The Democratic Republic of Congo: Economic Dimensions of War and Peace

By Shantz, Jeff | African Studies Review, December 2007 | Go to article overview

The Democratic Republic of Congo: Economic Dimensions of War and Peace


Shantz, Jeff, African Studies Review


Michael Nest, with Francois Grignon and Emizet F. Kisangani. The Democratic Republic of Congo: Economic Dimensions of War and Peace. Boulder, Colo.: Lynne Rienner Publishers, 2006. 165 pp. Tables. Maps. Graphs. Bibliography. Index. $15,95. Paper.

The death toll from the most recent war in the Democratic Republic of Congo (DRC), which began in 1998, is higher than any other since the Second World War; estimates of the number of people dying as a result of the conflict range as high as 3,800,000. Nonetheless, the crisis has gone largely unreported in the West; that the West has consistently found reasons to overlook the calamity is even more troubling given the role that Western corporations and governments have played in creating and sustaining the conflict. Thus any work that brings attention to the factors underlying the conflict, and impeding its resolution, is to be welcomed. The Nest, Grignon, and Kisangani text is particularly useful not only because of its focus on the crucial economic issues behind the conflict, and their relationship to Western interests, but also because it provides a clearly written and accessible introduction to a range of important sociopolitical dynamics.

From the brutalities of Belgian colonialists and their U.S. backers to the trespasses of neighboring governments in Uganda and Rwanda, the DRC (formerly Zaire) has been made a killing field of exploitation. In Congo, various national armies and local militias, sometimes proxies of imperialist powers, have fought or are fighting over control of some of the world's largest and richest deposits of gold, diamonds, cobalt, coltan, and other mineral treasures, the patrimony of the Congolese people. In addition, control over the DRC is attractive for strategic reasons: it is the second largest African country in terms of area, it borders nine other countries, and it is located right in the heart of the continent.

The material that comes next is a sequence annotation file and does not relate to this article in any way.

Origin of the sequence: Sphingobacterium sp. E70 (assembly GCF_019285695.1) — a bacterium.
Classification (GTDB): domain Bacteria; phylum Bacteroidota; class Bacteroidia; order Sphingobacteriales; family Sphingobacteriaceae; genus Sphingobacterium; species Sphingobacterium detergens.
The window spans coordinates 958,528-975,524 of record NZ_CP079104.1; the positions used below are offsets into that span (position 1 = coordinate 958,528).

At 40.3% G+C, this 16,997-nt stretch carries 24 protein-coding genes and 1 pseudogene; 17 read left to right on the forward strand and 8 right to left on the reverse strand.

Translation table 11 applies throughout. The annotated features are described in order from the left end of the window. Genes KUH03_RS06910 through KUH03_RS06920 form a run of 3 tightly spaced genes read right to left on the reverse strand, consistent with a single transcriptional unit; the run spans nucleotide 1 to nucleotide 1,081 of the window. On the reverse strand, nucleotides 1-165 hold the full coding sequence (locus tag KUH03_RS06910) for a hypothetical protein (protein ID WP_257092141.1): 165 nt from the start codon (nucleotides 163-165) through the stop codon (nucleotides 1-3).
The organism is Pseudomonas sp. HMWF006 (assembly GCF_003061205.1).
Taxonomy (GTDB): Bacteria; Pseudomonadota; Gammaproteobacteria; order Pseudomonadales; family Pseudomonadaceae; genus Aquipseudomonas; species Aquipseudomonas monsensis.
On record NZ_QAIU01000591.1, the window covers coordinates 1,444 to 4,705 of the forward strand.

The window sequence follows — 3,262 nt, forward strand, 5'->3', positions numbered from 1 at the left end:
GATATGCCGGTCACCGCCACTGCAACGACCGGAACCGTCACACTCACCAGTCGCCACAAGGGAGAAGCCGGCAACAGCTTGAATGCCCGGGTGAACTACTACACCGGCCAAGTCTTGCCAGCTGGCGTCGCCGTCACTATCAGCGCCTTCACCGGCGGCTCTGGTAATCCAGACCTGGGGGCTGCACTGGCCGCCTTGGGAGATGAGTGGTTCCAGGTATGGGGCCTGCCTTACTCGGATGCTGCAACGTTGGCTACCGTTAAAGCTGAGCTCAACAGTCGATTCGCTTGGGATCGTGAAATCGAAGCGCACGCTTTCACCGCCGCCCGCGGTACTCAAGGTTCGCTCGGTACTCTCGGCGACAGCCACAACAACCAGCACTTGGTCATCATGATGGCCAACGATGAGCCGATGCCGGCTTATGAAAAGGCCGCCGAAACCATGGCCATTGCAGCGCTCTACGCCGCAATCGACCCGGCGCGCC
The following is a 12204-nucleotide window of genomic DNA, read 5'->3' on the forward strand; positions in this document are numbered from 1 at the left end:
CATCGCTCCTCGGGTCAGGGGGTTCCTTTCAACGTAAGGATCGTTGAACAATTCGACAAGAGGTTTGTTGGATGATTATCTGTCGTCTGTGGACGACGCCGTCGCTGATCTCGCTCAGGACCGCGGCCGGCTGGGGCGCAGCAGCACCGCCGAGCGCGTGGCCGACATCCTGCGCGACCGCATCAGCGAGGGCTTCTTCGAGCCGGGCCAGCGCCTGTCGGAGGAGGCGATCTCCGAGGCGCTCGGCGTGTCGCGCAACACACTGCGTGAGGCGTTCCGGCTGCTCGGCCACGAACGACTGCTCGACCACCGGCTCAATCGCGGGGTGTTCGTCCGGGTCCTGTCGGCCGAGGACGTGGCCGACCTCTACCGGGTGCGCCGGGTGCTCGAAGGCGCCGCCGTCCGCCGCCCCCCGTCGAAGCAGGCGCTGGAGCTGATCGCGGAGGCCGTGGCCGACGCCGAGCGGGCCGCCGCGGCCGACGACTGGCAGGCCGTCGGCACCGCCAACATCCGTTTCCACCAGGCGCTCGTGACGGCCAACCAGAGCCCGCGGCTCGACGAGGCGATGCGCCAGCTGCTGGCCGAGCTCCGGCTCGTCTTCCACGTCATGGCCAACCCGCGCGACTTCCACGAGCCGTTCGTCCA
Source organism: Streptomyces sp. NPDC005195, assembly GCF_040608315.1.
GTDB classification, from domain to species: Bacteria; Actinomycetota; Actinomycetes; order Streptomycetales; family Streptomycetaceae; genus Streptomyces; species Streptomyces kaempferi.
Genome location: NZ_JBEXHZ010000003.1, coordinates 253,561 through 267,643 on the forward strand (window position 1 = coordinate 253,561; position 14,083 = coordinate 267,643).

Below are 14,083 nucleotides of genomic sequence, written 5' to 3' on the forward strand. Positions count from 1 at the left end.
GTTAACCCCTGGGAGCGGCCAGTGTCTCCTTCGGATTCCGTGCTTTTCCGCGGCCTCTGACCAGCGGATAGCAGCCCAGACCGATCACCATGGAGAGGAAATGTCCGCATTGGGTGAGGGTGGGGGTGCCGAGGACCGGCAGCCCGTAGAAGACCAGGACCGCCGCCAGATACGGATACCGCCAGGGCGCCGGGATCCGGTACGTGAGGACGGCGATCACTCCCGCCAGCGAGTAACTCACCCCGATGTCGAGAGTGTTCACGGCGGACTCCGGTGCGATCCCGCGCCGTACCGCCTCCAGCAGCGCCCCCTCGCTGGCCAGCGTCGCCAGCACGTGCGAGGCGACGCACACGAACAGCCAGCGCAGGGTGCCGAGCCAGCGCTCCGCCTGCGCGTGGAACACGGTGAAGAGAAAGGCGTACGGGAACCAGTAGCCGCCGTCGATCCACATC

Throughout the tumultuous periods since independence, Congo has remained subject to imperialist interests pursuing private gain; such external actors (and their internal allies) have always played a significant and sinister part in the ongoing Congo tragedy. As Nest, Grignon, and Kisangani note, the U.N. Panel of Experts on Illegal Exploitation of Natural Resources and Other Forms of Wealth in the Congo concluded that resource exploitation was directly responsible for the ongoing "economy of war" in the region. Illegal exploitation of resources had established a predatory network of elites, including army and government leaders and multinational companies. Directly or indirectly, multinational companies played a crucial role in this situation; indeed, without the "legitimate" corporations, illegal mineral trade would not be possible. …

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